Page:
Depression Caused by Diet? Could it be Cured By Diet Too?

By Rebecca Carden — May 22, 2017


1 million Aussies have depression right now and 2 million Aussies suffer from anxiety. Those are the stats from Beyond Blue.

That’s a lot right?

Could these crazy high numbers be the result of chronic inflammation caused by lifestyle stress and poor diet?

We’ve said it before but we’ll say it again- inflammation is the root of all disease and depression could simply be the result of chronic inflammation.

If this is the case (and we believe it is) depression then isn’t a disease…it’s a message that so many leave unanswered. A message that there is disharmony in the body, that something needs sorting out.

Chronic inflammation wreaks havoc on our bodies, damages tissue, causes plaque build up in our arteries which results in heart disease, damages our immune and endocrine systems and is also ultimately attributed to early onset dementia and other neurological conditions.

I hope we are all aware by now of what causes chronic inflammation…..they are the usual suspects – a sedentary lifestyle, poor diet, gluten, sugar, smoking, alcohol or drug abuse, antibiotics, environmental toxins and general stress.


Interestingly, Psychiatric researchers have observed that patients with higher levels of inflammatory markers are less likely to respond to antidepressants, and more likely to respond to anti-inflammatories.

Nature is our greatest source of anti inflammatories, not synthetic chemicals. Period.

It’s been shown time and time again by numerous studies conducted world wide that diet improves brain function. Actually diet has the ability to positively impact every system operating our body. Diet is our greatest friend or foe when it comes to managing inflammation yet it’s often not even mentioned in a GP consultation!

Modern diets high in refined carbohydrates and sugar contribute in large part to an overgrowth of pathogens (gut dysbiosis) and a lack of beneficial bacteria to fight off these pathogens. Candida is a result of gut dysbiosis and has been shown to have a massive impact on our neurological system, many sufferers report brain fog, depression and anxiety whilst in the grip of it. That’s only one example, we could go on for days….

Why then aren’t our medical community focusing on before anything else, proper diet?

If doctors were to recommend a ‘gut brain health’ diet it would look something like this-

Rich in leafy greens, lots of veggies (9 cups a day is the aim guys), small amounts of fruit, lots of clean water, fermented foods, no grains, zero processed foods, high quality protein and plenty of quality fats.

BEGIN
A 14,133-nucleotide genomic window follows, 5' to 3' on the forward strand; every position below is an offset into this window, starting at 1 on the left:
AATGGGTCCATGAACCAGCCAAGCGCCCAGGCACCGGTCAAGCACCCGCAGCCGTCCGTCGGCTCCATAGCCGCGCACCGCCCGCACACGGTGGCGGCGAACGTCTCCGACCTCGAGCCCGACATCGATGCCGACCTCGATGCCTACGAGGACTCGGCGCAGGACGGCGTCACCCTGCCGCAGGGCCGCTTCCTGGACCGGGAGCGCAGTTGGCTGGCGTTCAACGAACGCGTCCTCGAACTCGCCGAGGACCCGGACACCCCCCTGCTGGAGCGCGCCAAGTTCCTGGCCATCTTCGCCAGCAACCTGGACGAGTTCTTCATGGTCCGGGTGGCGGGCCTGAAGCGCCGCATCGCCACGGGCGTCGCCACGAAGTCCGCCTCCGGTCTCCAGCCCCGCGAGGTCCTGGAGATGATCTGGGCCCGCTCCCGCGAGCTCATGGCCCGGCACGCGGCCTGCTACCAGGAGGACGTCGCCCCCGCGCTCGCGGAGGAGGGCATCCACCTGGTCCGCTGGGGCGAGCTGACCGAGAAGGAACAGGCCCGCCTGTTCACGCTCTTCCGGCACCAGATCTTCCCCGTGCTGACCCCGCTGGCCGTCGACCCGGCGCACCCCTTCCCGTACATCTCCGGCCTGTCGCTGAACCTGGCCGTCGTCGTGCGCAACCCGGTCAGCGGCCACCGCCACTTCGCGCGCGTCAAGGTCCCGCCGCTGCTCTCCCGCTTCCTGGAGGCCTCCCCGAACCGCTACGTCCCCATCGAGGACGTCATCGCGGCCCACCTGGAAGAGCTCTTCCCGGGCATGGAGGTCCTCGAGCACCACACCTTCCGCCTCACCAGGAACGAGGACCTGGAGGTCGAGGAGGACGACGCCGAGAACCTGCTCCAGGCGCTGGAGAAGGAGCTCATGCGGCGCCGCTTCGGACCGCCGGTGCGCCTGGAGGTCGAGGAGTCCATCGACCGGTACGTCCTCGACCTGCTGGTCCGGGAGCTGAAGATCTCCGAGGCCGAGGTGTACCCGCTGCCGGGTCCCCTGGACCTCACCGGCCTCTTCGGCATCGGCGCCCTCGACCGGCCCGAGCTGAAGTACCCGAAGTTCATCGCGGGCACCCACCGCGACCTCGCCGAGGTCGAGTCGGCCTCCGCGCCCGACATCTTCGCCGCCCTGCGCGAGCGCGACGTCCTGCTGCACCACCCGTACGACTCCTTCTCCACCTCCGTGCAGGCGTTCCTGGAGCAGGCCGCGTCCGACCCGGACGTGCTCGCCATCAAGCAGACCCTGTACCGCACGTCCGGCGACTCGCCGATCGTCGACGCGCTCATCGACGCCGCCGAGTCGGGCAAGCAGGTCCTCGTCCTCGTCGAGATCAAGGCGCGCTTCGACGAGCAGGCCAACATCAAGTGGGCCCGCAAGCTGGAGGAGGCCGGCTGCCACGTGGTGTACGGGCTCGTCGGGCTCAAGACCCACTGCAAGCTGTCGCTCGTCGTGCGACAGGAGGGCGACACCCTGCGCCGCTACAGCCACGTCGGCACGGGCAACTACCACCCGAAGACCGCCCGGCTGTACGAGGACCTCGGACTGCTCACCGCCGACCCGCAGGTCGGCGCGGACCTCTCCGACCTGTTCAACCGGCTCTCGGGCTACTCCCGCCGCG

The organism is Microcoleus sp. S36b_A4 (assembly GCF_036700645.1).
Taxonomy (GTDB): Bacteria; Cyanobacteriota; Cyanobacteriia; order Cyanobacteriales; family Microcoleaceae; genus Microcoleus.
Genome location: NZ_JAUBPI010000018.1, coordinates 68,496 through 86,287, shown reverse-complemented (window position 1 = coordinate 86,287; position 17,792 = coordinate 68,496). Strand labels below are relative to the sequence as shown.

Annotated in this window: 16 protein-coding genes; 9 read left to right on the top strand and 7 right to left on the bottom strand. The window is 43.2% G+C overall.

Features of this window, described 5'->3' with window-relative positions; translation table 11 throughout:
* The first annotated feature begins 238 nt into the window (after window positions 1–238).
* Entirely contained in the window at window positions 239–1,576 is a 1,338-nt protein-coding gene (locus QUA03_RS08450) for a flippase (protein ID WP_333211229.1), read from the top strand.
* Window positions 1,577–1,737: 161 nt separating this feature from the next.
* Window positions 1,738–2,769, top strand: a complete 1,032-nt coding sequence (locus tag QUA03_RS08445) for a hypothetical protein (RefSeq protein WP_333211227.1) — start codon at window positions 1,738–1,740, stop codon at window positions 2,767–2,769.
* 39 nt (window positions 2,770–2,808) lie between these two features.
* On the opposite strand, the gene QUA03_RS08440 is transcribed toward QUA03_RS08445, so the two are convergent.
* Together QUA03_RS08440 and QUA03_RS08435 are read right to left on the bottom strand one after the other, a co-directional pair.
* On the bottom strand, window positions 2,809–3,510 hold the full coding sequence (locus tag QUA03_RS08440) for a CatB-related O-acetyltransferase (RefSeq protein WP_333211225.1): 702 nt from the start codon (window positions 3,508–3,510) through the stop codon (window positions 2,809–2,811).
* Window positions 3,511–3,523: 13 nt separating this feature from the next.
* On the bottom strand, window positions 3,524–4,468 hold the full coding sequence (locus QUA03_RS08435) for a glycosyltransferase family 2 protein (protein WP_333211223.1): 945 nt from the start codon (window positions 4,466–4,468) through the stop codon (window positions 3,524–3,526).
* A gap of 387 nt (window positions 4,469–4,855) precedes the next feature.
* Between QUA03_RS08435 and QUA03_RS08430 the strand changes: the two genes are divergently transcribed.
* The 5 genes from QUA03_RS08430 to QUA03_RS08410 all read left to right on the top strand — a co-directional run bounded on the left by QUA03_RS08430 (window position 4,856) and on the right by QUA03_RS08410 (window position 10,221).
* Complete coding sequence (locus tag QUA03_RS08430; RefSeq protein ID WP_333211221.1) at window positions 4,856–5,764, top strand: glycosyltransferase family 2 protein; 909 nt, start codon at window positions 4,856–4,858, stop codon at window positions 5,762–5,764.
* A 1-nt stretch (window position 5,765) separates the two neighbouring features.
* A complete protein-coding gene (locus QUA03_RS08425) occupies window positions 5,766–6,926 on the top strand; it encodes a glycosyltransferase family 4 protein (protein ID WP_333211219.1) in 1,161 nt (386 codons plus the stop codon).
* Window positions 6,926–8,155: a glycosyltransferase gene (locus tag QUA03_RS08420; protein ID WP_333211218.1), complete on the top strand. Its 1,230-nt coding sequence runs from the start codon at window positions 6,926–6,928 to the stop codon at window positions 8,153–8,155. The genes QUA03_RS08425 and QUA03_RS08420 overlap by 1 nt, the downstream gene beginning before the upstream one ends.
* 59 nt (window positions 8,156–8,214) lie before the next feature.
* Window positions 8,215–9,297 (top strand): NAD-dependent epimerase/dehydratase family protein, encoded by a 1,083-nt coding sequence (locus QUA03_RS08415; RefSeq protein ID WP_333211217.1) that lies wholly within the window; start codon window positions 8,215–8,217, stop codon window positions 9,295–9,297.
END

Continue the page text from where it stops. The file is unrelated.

If we were prescribed this instead of medication, would we see a reduction in the rates of mental illness?

We think we would. We also think that if these positive eating behaviours stuck and were passed down to the next generation, we would see a continuing rate of decline in depression and mental health concerns Australia wide and the world for that matter.

“Depression is a serious medical condition that may be due to a chemical imbalance, and Zoloft works to correct this imbalance.” – A statement only a pharmaceutical rep would say.

Let’s hope we see a day where instead our doctors suggest a protocol more like this to address mental health as advocated for by Dr Kelly Brogan-

  1. Exercise– Burst exercise is Kelly’s primary recommendation. It is the most bang for your buck in terms of cardiovascular benefit and specifically enhancing mitochondrial health because it puts a special kind of stress on the body when you move to your max for 30 seconds that then recover for 90 seconds. She recommends 8 intervals 1-3x/week.
  2. Meditation– The effects of stimulating the relaxation nervous system, even through listening to a 20 minute guided meditation, can be far-reaching. Enhanced genomic expression of anti-inflammatory genes and suppression of inflammatory ones has been demonstrated in studies.
  3. Diet– Kelly recommends a diet that controls for glycemic fluctuations through elimination of refined carbs and grains, and through high levels of natural fats to push the body to relearn how to use fats for fuel. This is the brain’s preferred source.
  4. Strategic Supplementation- fats (evening primrose oil and fish oil), curcumin (the active component of turmeric), and probiotics to name a few, can help promote a synergy of beneficial effects from the above interventions.

We would also recommend doTerra’s DDR Prime supplement oil blend as part of the strategic supplementation program.

You can check out Kelly’s work here and we strongly recommend downloading her Good Mood Food book here.

The Mindd Foundation is one group whose aim it is to spread this message far and wide. Mindd is a wealth of resources on all things brain and gut health and we strongly recommend you have a read through the website and look at some of the case studies.

Dave Asprey’s new book Head Strong is simply awesome and a worthy investment in your health.

The research is there. You’ve just got to be willing to seek it out and look for an alternative.

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